A valuable, wide-ranging Christian study of the book of Ezra, complete with life lessons.


A Christian writer examines the book of Ezra.

In this compact work, Robertson quickly gets down to the business of explaining and extrapolating the Old Testament book of Ezra. The author opens by asserting that “Ezra is an encapsulated recording of God’s work of redemption.” He relates that the work, written between 455 and 444 B.C., begins in 538 B.C. during the reign of the Persian King Cyrus. Robertson tells his readers that Ezra reveals the story of “how God rebuilt the national and spiritual life of Israel.” The author goes through the book section by section and passage by passage, expanding on the Israelites’ history outlined at each juncture. One of Ezra’s central points encompasses both the spiritual rebuilding of Israel and the literal reconstruction of the great Temple of Jerusalem. Robertson concentrates a great deal of his scholarly attention on the specific sequence of historical events alluded to throughout Ezra. (The author’s reference to a “simple man” in his volume’s title is belied a bit by his obviously extensive research and frequent references to the original Aramaic of his subject.) But Robertson also works in a liberal amount of Christian exhortation, mapping the literal content of Ezra onto broader Christian living applications. When writing about the process of rebuilding the Temple, for instance, he widens the focus smoothly. “You can not sneak into heaven!” he writes. “Every person called to God is to be a worker with and for God, to build His church.” Some of these elaborations take Robertson far afield of the technical study of his subject, usually into recognizably evangelical topics. “When we become Christians and invite Jesus to come into our hearts,” he writes at one point, “or when we renew our commitment to God after a period of living by and for ourselves, our enemy, Satan, hears our words and sees the change in our attitude and life.” The result is a very strong guide to Ezra and a thought-provoking, inspirational manual.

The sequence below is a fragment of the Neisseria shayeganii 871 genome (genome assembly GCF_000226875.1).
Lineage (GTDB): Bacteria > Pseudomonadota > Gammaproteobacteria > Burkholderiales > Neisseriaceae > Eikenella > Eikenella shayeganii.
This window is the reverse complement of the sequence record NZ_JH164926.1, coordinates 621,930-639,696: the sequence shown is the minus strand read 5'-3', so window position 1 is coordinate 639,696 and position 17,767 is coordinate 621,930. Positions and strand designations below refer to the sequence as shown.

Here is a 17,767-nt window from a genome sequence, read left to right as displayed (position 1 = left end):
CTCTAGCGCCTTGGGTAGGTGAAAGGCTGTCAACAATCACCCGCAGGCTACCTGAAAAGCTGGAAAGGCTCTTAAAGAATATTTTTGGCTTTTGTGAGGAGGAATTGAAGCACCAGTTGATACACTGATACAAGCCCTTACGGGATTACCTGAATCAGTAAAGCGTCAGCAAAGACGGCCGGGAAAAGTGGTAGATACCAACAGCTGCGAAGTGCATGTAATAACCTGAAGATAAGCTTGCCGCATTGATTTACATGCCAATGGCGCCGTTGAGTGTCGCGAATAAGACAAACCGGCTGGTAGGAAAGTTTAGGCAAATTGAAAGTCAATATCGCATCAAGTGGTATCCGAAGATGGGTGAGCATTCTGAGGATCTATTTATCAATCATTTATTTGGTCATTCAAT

A valuable, wide-ranging Christian study of the book of Ezra, complete with life lessons.

Pub Date: Dec. 5, 2017

ISBN: 978-1-973608-05-9

Page Count: 114

Publisher: WestBowPress

Review Posted Online: Oct. 5, 2020

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If the authors are serious, this is a silly, distasteful book. If they are not, it’s a brilliant satire.


The authors have created a sort of anti-Book of Virtues in this encyclopedic compendium of the ways and means of power.

Everyone wants power and everyone is in a constant duplicitous game to gain more power at the expense of others, according to Greene, a screenwriter and former editor at Esquire (Elffers, a book packager, designed the volume, with its attractive marginalia). We live today as courtiers once did in royal courts: we must appear civil while attempting to crush all those around us. This power game can be played well or poorly, and in these 48 laws culled from the history and wisdom of the world’s greatest power players are the rules that must be followed to win. These laws boil down to being as ruthless, selfish, manipulative, and deceitful as possible. Each law, however, gets its own chapter: “Conceal Your Intentions,” “Always Say Less Than Necessary,” “Pose as a Friend, Work as a Spy,” and so on. Each chapter is conveniently broken down into sections on what happened to those who transgressed or observed the particular law, the key elements in this law, and ways to defensively reverse this law when it’s used against you. Quotations in the margins amplify the lesson being taught. While compelling in the way an auto accident might be, the book is simply nonsense. Rules often contradict each other. We are told, for instance, to “be conspicuous at all cost,” then told to “behave like others.” More seriously, Greene never really defines “power,” and he merely asserts, rather than offers evidence for, the Hobbesian world of all against all in which he insists we live. The world may be like this at times, but often it isn’t. To ask why this is so would be a far more useful project.

If the authors are serious, this is a silly, distasteful book. If they are not, it’s a brilliant satire.

Pub Date: Sept. 1, 1998

ISBN: 0-670-88146-5

Page Count: 430

Publisher: Viking

Review Posted Online: May 20, 2010

Kirkus Reviews Issue: July 15, 1998

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This a book of earlier, philosophical essays concerned with the essential "absurdity" of life and the concept that- to overcome the strong tendency to suicide in every thoughtful man-one must accept life on its own terms with its values of revolt, liberty and passion. A dreary thesis- derived from and distorting the beliefs of the founders of existentialism, Jaspers, Heldegger and Kierkegaard, etc., the point of view seems peculiarly outmoded. It is based on the experience of war and the resistance, liberally laced with Andre Gide's excessive intellectualism. The younger existentialists such as Sartre and Camus, with their gift for the terse novel or intense drama, seem to have omitted from their philosophy all the deep religiosity which permeates the work of the great existentialist thinkers. This contributes to a basic lack of vitality in themselves, in these essays, and ten years after the war Camus seems unaware that the life force has healed old wounds... Largely for avant garde aesthetes and his special coterie.

Pub Date: Sept. 26, 1955

ISBN: 0679733736

Page Count: 228

Publisher: Knopf

Review Posted Online: Sept. 19, 2011

Kirkus Reviews Issue: Sept. 1, 1955

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